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Friday, June 22, 2012 - Page updated at 08:00 p.m.
What should Mariners do with Ichiro?
By Geoff Baker
Seattle Times staff reporter
PHOENIX — One thing you quickly notice about Ichiro whenever he breaks another record is the company he keeps.
When he became the fourth-fastest to reach 2,500 hits Tuesday, he was again mentioned with Al Simmons, Ty Cobb and George Sisler. And as Ichiro marches through the 496 remaining hits to reach 3,000 in the major leagues, we'll hear about his combined totals from Japan, and whether he and Pete Rose share something in common.
At least, that's one vision of how the future will unfold.
But before it can become reality, the Mariners will need to decide where Ichiro fits in their future. And that's no easy thing to do for a 38-year-old with a worse on-base percentage than hitting lightweight Brendan Ryan — and out of the leadoff spot to boot — while carrying Hall of Fame credentials.
First, before the future can be discussed, the Mariners have to figure out how to get through 2012.
"He's going to have to understand that it's not a bad thing to take a day off every now and again," Mariners manager Eric Wedge said after Ichiro responded to a rare day off Monday by notching four hits upon his return. "I know what he's conditioned for and that he wants to play every single day. But ultimately, what we're looking for is to get the most out of everybody every single day."
It's not just Ichiro's .288 OBP or the .375 slugging percentage from a guy who's spent the entire season in either the OBP-required leadoff position or the slugging-heavy No. 3 spot.
More alarming has been his penchant for chopping balls back to the mound or the right side of the infield. While his defense remains stellar, the revived bat the Mariners had hoped for had seemingly vanished for good.
Then, after one day off, the line drives were back. And yet, Ichiro did not seem to completely accept that he had needed a day off when asked whether he agreed with Wedge that they aren't a bad thing.
"It kind of depends on how you're given that day off," Ichiro said, through interpreter Antony Suzuki. "(Monday) was tough for me. It was fairly regretful because you want to go out there and perform. But then, I understand the skipper's situation.
"Regretting is something I have in my heart, but then, at the same time, that becomes a motivation to want to come back. What I'm saying is that there are different patterns to being given a day off."
However, every player on the team has had days off to prevent fatigue as well as when their performance has dropped.
There is also the question of the Mariners and their rebuilding plan, which is in its fourth year and second manager, all under general manager Jack Zduriencik.
The team fired Wedge's predecessor, Don Wakamatsu, two years ago after he lost support of the clubhouse largely over his handling of Ken Griffey Jr. Just like Ichiro, Griffey was another Hall-bound former superstar whose numbers were a shadow of what they'd been.
Griffey, however, wasn't close to any milestones and merely wanted to find a dignified way out of his career. With Ichiro, the specter of 3,000 hits still looms two or three seasons away.
When asked by a reporter this week whether he had his eye on 3,000 hits, Ichiro replied that it was a bad question, seemingly indicating he's prepared to shoot for 3,000.
And that dynamic poses both short- and long-term questions for the Mariners.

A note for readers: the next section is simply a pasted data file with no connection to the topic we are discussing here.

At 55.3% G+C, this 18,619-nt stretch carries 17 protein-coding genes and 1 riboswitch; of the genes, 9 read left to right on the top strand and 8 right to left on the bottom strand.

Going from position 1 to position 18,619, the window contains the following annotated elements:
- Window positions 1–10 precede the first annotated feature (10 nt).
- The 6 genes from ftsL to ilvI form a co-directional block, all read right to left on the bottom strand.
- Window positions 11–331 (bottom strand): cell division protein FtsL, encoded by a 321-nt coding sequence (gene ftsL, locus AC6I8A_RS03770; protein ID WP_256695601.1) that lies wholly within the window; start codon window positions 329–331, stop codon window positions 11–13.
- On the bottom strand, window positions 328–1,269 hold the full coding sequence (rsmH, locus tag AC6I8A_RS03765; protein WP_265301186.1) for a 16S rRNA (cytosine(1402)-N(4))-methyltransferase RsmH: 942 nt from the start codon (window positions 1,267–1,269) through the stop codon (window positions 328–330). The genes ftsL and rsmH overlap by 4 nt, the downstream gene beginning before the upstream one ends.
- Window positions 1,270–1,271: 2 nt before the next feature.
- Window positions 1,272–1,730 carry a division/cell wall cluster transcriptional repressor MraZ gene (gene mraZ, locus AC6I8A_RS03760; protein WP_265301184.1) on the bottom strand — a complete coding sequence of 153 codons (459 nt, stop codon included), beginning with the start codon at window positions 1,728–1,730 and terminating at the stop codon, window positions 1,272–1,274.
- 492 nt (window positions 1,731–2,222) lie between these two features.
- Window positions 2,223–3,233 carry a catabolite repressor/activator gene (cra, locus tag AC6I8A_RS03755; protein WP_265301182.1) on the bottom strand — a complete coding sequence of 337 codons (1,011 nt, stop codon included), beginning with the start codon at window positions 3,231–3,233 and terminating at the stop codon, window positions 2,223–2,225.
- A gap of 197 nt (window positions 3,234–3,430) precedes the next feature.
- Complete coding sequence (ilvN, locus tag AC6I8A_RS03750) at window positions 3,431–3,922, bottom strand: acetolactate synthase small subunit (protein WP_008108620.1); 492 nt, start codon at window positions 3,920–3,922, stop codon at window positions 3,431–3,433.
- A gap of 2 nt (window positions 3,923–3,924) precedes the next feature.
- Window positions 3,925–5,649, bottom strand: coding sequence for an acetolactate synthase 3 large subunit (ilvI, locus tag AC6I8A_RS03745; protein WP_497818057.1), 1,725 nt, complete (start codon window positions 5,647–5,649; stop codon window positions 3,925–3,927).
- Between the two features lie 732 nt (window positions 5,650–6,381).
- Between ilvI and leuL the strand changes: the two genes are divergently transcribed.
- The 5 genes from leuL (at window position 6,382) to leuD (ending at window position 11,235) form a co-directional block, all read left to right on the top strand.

The question of whether to sign Ichiro beyond 2012 aside, the goal of reaching 3,000 hits may spur him to want as many at-bats as possible this year.
While Ichiro continues to play right field every day, the Mariners have been forced to juggle younger outfielders — most notably Casper Wells, the team's hottest-hitting outfielder — to find them playing time.
Wells has already endured a stint at Class AAA because of a roster crunch. Upon returning, the right-handed hitter has gone 11 for 21 and is erasing the idea he's merely a platoon player by punishing right-handed pitchers.
Wells is hitting .275 with an on-base-plus-slugging percentage of .820 versus left-handed pitching this season and .357 with an OPS of .879 against right-handers.
Wedge is interested in seeing Wells play more, but if Ichiro plays every day, the Mariners can't get the extended look at Wells they'd need to deem him Ichiro's successor. The issue would be less thorny if Ichiro hit like a typical right fielder.
Ichiro was adamant this week that he's used criticisms of his play throughout his career as a motivator.
"Because that's just my style," he said. "That's just how I show my playing attitude. Some guys say this sport is entertainment, but then I take it to a different level. I don't take it as entertainment. I love this game, obviously. But then there's more to that than just entertainment. That's how I like to build myself, build my life and transfer it over to my fans."
Ichiro also made clear he doesn't always respect those making the criticism.
"At times, we hear criticism from guys that are good evaluators," he said. "And at the same time, we get evaluated by guys who don't know much about the game."
There is plenty of truth to that, but the same numbers that have Ichiro ticketed for Cooperstown — 2,504 hits and counting, 10 consecutive 200-hit seasons, and a lifetime .327 batting average — have not been so kind of late.
They show him with a .305 OBP going on 1 ½ seasons and a .352 slugging percentage over the past two calendar years combined — the worst of any qualifying right fielder in the majors.
Those numbers demonstrate just why this situation is becoming increasingly difficult for the Mariners, no matter how many legendary names Ichiro continues to hang with.
Geoff Baker: 206-464-8286 or email@example.com. On Twitter @gbakermariners.
Read his daily blog at www.seattletimes.com/Mariners
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